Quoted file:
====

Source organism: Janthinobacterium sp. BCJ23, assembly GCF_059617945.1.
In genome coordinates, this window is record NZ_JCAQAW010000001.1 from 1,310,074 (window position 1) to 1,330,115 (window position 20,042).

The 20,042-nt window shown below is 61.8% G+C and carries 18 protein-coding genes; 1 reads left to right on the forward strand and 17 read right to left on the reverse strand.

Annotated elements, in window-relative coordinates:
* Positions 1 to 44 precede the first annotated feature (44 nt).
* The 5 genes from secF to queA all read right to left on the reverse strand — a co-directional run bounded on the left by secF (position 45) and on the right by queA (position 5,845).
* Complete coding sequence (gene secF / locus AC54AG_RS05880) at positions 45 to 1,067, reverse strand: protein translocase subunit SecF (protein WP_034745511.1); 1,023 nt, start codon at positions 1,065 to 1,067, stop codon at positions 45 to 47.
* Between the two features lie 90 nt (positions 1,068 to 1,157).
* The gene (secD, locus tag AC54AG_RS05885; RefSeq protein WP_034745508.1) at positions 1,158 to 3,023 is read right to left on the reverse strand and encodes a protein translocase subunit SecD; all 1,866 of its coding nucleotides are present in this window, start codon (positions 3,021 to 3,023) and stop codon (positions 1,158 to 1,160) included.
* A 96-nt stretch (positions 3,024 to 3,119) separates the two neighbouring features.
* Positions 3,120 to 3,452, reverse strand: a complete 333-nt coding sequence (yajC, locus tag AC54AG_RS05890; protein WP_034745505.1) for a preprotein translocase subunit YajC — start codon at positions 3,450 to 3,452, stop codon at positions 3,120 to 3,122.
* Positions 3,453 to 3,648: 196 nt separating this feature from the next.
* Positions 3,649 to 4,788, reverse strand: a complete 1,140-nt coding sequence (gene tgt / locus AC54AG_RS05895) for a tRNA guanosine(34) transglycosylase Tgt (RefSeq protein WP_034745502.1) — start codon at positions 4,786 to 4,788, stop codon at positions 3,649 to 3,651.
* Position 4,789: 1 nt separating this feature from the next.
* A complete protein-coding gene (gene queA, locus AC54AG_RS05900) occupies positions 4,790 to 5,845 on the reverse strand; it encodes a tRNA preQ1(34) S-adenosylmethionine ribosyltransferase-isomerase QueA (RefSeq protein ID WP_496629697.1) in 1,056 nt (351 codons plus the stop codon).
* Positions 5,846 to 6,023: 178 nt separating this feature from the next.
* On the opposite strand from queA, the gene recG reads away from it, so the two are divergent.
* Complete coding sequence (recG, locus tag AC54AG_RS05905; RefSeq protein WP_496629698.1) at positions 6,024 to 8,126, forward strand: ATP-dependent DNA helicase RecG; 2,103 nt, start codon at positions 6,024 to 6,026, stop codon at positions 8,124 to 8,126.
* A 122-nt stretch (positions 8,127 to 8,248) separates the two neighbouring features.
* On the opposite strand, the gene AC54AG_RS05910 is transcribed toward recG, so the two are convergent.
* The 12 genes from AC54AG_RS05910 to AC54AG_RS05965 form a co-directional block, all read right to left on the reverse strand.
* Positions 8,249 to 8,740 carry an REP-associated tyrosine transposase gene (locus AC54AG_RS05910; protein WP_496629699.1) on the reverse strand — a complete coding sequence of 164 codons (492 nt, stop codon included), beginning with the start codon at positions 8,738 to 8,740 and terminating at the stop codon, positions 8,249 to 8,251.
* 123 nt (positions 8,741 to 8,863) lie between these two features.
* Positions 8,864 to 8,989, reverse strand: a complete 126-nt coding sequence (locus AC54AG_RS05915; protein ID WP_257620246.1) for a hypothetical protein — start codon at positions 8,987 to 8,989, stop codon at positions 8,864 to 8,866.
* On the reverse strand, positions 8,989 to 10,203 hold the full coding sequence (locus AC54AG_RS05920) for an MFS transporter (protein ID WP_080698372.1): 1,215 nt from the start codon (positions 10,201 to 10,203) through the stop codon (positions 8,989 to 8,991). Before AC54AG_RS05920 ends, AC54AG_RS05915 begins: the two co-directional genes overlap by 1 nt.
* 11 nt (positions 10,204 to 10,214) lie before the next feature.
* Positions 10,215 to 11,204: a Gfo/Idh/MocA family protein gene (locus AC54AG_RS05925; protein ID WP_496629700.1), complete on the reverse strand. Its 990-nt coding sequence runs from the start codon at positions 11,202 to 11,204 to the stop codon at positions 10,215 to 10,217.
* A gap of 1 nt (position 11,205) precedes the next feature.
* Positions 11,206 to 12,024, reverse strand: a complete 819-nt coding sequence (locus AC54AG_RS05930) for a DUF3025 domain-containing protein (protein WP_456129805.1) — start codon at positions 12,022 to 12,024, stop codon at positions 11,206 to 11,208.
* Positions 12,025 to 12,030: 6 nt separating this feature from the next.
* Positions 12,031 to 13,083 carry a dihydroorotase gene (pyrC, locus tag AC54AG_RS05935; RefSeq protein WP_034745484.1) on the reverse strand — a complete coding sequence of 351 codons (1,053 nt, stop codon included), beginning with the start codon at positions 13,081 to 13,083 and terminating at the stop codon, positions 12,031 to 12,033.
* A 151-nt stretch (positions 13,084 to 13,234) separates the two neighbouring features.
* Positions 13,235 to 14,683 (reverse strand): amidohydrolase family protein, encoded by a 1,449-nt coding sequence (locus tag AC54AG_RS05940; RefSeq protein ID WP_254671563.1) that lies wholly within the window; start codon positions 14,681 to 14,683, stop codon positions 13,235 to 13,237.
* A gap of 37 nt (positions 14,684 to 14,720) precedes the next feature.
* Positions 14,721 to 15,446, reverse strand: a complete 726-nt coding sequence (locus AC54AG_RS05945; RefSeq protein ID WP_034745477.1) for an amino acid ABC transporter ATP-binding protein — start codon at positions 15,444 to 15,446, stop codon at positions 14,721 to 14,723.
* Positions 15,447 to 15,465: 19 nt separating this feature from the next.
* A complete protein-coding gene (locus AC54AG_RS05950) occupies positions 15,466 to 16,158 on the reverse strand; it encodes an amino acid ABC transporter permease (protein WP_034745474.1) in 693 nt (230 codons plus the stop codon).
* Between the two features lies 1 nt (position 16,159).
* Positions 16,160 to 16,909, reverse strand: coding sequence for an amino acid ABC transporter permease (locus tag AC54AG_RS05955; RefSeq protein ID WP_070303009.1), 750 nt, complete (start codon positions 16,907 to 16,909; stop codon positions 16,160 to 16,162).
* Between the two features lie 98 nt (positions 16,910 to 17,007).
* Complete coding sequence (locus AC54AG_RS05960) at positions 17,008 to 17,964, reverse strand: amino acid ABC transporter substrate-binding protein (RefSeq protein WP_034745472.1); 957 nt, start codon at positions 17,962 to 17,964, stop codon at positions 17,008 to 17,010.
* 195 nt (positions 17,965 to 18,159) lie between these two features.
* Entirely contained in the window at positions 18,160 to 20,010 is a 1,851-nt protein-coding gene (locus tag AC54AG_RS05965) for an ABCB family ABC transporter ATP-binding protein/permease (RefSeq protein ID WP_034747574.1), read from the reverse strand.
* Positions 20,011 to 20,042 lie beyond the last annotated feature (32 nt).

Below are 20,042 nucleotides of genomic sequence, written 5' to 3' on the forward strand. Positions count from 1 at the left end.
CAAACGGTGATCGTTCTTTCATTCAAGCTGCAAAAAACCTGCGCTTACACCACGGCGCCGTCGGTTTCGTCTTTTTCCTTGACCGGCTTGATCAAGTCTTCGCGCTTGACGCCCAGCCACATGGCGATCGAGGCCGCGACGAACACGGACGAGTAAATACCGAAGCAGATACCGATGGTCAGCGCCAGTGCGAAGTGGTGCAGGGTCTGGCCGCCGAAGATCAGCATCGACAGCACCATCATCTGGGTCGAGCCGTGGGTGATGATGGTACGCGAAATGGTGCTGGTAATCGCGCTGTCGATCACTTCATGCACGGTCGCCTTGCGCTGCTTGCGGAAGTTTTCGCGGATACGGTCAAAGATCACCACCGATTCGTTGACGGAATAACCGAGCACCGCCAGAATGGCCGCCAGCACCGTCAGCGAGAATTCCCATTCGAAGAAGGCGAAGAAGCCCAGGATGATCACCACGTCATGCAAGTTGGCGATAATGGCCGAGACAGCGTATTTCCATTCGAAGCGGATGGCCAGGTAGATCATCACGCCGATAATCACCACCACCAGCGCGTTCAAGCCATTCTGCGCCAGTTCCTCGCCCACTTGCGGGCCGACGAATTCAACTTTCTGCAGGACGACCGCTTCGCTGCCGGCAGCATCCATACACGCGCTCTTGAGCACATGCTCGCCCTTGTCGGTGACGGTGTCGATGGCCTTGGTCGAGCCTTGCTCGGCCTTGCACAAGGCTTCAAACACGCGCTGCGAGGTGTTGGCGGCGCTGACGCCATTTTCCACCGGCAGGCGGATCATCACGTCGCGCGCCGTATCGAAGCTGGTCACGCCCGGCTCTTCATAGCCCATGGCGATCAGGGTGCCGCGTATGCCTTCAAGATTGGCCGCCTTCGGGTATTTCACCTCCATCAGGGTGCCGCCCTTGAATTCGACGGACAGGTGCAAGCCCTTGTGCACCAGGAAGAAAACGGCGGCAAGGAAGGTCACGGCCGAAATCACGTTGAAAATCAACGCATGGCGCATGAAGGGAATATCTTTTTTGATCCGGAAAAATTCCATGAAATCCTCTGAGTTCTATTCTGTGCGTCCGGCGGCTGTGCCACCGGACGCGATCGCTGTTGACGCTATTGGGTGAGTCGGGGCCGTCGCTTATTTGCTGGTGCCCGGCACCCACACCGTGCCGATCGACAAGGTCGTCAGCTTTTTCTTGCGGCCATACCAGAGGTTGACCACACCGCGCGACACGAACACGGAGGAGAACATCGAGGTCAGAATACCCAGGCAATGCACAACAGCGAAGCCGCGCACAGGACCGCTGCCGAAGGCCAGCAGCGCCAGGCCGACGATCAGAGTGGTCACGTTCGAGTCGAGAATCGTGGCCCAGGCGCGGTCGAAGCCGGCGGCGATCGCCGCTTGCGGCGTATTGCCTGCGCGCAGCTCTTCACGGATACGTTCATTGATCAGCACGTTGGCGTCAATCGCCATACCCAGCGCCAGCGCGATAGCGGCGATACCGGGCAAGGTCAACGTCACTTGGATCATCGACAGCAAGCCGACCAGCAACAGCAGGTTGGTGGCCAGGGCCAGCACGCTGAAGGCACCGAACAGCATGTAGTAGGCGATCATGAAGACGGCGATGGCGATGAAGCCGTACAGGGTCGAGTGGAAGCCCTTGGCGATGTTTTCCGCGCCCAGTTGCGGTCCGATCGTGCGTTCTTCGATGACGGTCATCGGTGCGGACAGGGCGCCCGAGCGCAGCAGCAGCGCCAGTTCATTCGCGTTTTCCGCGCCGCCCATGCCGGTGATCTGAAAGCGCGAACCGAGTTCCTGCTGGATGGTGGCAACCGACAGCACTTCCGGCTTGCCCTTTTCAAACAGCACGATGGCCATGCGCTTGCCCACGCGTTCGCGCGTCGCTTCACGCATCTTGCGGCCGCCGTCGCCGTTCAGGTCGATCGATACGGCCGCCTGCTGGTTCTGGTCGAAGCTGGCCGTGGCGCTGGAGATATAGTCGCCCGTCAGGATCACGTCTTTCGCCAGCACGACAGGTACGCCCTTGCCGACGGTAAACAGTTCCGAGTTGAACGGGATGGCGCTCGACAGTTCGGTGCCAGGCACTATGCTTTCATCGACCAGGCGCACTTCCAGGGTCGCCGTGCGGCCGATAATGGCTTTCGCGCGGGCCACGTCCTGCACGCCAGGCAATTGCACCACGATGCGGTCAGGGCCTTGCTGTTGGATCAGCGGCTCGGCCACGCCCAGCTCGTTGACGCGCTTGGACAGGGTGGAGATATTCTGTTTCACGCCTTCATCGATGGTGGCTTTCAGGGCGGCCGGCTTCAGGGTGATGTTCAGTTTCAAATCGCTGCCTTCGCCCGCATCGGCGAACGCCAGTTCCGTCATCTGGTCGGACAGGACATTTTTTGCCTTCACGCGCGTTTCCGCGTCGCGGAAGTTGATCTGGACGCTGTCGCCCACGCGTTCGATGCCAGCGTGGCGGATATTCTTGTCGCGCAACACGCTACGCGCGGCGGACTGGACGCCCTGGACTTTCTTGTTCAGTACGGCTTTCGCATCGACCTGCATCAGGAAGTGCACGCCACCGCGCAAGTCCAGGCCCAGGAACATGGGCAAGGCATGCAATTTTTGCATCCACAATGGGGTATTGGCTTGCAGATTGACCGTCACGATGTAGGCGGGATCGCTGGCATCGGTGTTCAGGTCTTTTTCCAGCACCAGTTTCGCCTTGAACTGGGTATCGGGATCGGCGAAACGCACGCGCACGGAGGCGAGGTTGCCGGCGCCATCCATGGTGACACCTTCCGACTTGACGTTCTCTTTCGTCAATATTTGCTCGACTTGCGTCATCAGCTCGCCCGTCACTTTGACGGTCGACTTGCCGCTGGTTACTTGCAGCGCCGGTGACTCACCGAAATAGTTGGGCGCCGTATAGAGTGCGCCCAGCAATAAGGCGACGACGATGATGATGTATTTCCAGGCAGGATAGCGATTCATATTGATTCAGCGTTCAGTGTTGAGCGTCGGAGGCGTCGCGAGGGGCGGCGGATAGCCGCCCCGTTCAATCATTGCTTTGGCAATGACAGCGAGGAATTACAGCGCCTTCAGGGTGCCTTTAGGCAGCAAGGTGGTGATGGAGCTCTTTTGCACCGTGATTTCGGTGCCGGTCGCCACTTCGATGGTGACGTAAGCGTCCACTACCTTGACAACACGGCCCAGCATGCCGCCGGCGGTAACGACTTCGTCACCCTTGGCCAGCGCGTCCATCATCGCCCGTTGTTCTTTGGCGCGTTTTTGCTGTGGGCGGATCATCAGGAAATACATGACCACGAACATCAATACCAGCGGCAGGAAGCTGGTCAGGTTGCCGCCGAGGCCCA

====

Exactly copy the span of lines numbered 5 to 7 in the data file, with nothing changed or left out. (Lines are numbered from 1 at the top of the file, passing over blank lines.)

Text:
* Positions 1 to 44 precede the first annotated feature (44 nt).
* The 5 genes from secF to queA all read right to left on the reverse strand — a co-directional run bounded on the left by secF (position 45) and on the right by queA (position 5,845).
* Complete coding sequence (gene secF / locus AC54AG_RS05880) at positions 45 to 1,067, reverse strand: protein translocase subunit SecF (protein WP_034745511.1); 1,023 nt, start codon at positions 1,065 to 1,067, stop codon at positions 45 to 47.